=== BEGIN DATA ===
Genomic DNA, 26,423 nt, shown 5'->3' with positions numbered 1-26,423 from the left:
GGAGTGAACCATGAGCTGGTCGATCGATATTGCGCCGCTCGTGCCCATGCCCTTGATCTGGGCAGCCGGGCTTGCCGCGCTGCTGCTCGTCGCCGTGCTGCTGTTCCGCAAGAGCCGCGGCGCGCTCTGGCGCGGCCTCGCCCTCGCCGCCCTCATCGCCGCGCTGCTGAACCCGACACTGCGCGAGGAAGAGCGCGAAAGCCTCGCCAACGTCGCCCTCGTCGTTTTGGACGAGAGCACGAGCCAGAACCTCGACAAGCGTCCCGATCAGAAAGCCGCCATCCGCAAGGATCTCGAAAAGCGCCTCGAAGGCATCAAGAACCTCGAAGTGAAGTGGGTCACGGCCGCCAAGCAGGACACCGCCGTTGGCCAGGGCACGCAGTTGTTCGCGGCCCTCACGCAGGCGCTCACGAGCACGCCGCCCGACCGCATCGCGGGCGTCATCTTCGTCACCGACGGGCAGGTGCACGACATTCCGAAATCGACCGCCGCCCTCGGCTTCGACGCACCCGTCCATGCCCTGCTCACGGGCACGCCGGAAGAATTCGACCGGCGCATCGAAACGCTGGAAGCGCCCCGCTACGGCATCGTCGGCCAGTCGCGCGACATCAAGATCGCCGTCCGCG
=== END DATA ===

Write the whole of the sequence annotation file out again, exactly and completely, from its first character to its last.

Genomic DNA, 26,423 nt, shown 5'->3' with positions numbered 1-26,423 from the left:
GGAGTGAACCATGAGCTGGTCGATCGATATTGCGCCGCTCGTGCCCATGCCCTTGATCTGGGCAGCCGGGCTTGCCGCGCTGCTGCTCGTCGCCGTGCTGCTGTTCCGCAAGAGCCGCGGCGCGCTCTGGCGCGGCCTCGCCCTCGCCGCCCTCATCGCCGCGCTGCTGAACCCGACACTGCGCGAGGAAGAGCGCGAAAGCCTCGCCAACGTCGCCCTCGTCGTTTTGGACGAGAGCACGAGCCAGAACCTCGACAAGCGTCCCGATCAGAAAGCCGCCATCCGCAAGGATCTCGAAAAGCGCCTCGAAGGCATCAAGAACCTCGAAGTGAAGTGGGTCACGGCCGCCAAGCAGGACACCGCCGTTGGCCAGGGCACGCAGTTGTTCGCGGCCCTCACGCAGGCGCTCACGAGCACGCCGCCCGACCGCATCGCGGGCGTCATCTTCGTCACCGACGGGCAGGTGCACGACATTCCGAAATCGACCGCCGCCCTCGGCTTCGACGCACCCGTCCATGCCCTGCTCACGGGCACGCCGGAAGAATTCGACCGGCGCATCGAAACGCTGGAAGCGCCCCGCTACGGCATCGTCGGCCAGTCGCGCGACATCAAGATCGCCGTCCGCG